Sticky Toffee Pudding for the Celebrations

Popular in Australia and New Zealand, Sticky Toffee Pudding is essentially known to be a British dessert consisting of a moist sponge cake, made with finely chopped dates, dipped in toffee sauce and often served with a vanilla custard or vanilla ice cream. Although considered to be a British classic by several culinary experts, the origins of the recipe have only been traced back to the middle of the nineteenth century.

The popularity of the contemporary pudding can be dated more confidently back to the Sharrow Bay Country House Hotel in Cumbria, where Francis Coulson and Robert Lee developed and served the dish in the 1970s. Food critic Simon Hopkinson claimed that Coulson admitted to receiving the recipe from Patricia Martin of Claughton in Lancashire, and that she herself had received this from Canadian air force officers who had lodged at her hotel during the Second World War.

Although it’s often lumped in with similarly lumpen dishes involving syrup and treacle, sticky toffee pudding is actually much more like a giant muffin than a sponge pudding, made with a distinctly liquid batter, rather than a creamed mix of butter, sugar, eggs and flour.

The genius of the dish are the dates, which add a rich, sticky sweetness without making it any heavier than such puddings should be. However, a preparation of sticky toffee pudding without (the horror for so many!) is very much a possibility if you want to bite into your sponge cake without the restraint of anything fruity. You may use prunes as a substitute or choose to eliminate any fruit or nut altogether. The toffee sauce can also be experimented with either caramel or butterscotch flavoured sauce.

In 1989, the owners of the Village Shop in Cartmel, also in Cumbria, developed a version of their sticky toffee pudding, which they had been making since 1984, that could be taken home and heated in the oven or microwave. Their dish became popular, and by the late 1990s was being sold in supermarkets across the UK, with multiple retailers now selling versions of sticky toffee pudding to be eaten at home.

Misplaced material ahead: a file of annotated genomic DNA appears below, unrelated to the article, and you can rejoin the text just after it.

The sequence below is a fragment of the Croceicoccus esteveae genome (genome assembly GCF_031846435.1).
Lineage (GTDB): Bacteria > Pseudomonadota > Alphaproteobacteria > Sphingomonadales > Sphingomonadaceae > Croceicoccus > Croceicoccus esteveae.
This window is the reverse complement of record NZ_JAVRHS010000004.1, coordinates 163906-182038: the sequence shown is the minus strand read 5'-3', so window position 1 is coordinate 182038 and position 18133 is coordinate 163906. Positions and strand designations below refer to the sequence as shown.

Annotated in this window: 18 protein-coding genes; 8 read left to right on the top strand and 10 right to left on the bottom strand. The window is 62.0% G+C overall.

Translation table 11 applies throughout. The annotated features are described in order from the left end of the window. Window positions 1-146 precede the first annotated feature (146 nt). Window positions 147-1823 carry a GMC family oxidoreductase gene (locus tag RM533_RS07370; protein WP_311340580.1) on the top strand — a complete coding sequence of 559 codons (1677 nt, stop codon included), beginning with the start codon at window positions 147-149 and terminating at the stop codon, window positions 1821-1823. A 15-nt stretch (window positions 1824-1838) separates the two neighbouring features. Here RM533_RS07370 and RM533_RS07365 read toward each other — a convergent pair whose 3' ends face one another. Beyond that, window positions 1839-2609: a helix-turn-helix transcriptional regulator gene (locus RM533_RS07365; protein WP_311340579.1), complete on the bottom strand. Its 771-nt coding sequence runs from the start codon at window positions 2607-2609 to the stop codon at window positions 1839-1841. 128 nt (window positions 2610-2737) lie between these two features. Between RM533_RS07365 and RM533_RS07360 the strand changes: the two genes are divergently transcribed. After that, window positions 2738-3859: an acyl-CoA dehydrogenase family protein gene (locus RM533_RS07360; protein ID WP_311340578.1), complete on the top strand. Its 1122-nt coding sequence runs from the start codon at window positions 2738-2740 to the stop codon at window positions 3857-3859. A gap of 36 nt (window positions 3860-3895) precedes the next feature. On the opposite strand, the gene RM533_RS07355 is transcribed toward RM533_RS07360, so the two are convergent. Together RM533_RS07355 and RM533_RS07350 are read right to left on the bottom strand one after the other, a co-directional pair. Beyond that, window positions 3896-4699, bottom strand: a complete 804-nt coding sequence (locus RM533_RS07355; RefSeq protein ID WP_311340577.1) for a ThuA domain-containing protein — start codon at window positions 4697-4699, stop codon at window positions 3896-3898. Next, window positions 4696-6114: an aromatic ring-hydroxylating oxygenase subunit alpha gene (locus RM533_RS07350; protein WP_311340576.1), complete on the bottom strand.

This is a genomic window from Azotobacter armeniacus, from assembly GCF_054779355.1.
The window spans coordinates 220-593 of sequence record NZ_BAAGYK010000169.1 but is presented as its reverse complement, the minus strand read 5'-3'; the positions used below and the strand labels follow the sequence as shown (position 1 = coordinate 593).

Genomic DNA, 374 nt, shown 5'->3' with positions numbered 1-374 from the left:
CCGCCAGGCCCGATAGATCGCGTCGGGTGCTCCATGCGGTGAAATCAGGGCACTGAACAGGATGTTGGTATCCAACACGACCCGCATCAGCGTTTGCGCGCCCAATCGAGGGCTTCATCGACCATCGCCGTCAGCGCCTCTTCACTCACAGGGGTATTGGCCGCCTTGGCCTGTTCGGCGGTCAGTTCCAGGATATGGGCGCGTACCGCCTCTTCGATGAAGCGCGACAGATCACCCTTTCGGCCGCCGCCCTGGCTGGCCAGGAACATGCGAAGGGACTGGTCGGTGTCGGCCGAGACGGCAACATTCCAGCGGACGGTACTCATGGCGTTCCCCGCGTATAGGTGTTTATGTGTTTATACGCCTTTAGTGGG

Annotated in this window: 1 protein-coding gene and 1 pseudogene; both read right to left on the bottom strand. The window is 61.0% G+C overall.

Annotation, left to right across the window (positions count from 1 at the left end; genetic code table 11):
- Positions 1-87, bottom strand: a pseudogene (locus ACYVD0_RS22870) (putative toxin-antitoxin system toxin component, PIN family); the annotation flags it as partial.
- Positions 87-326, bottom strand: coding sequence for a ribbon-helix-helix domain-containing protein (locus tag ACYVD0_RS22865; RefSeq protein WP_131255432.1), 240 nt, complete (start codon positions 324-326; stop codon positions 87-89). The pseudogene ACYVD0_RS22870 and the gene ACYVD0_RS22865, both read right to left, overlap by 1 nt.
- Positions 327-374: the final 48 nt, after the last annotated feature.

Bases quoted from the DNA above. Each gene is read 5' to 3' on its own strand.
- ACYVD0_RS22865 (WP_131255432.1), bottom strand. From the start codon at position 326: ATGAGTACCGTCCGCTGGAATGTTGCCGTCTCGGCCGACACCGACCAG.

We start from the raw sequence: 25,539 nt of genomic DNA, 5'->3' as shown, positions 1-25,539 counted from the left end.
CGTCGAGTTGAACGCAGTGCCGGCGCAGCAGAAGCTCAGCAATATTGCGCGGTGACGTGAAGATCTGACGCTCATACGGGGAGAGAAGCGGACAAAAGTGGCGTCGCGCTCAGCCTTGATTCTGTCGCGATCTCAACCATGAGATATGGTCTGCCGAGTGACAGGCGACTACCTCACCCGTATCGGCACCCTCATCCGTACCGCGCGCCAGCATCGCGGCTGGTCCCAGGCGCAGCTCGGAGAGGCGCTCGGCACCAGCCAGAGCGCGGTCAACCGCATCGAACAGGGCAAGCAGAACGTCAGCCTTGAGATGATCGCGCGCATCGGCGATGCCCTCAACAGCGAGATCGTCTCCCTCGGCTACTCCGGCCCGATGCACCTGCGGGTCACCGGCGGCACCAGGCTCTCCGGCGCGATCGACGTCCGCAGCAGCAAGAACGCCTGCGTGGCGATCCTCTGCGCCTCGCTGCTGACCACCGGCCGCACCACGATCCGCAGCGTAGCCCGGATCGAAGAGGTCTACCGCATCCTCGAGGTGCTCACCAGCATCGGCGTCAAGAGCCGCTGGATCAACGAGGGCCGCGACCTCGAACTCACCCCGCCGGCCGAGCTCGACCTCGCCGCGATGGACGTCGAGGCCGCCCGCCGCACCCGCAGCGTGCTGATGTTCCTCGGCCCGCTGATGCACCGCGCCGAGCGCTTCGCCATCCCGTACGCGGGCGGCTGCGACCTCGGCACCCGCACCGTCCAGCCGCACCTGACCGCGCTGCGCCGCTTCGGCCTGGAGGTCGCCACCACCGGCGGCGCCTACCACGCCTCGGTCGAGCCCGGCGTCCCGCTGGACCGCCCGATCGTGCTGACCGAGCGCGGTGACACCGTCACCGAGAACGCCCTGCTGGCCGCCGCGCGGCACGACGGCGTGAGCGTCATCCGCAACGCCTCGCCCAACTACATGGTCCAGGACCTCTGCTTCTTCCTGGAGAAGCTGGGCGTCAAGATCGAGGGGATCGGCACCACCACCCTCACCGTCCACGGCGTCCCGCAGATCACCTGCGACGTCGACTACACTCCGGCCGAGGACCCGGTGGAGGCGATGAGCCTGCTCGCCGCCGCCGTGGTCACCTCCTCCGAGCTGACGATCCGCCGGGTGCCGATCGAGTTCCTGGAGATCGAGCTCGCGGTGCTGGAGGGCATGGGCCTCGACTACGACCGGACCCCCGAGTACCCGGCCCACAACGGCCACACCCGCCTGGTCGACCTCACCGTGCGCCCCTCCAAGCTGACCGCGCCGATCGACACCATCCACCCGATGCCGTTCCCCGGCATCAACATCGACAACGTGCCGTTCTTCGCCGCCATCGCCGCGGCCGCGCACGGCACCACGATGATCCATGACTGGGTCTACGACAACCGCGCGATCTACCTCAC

A finely baked sticky toffee pudding is identified by two things – the dates that go into the dough and the moistness of the sponge cake. The sponge is usually light and fluffy, closer to a muffin consistency rather than a heavier traditional British sponge, and is often lightly flavoured with nuts or spices such as cloves. The second key element is the toffee sauce, usually made from double cream and then different dark sugars, depending on recipe. You know your sticky toffee pudding has been made right if it is light in texture with a crumb structure that stands up when baked but it also somehow collapses inside your mouth into a dense, sweet, sticky, soft texture.

There’s nothing better than a sticky toffee pudding for no occasion to all occasions, and nothing better than to celebrate the nostalgia of childhood with your friends and family. A healthier, vegan version of this dessert can also be prepared for elderly, diabetic and health conscious members to devour. Similar to Malva, a South African dessert, vegan sticky toffee pudding holds resemblance to the classic favourite by using a few vegan substitutes. Nutmeg, coconut cream, soy/almond milk, ginger and vegan butter can be used to ensure the vegan consistency while also retaining the flavourfulness.

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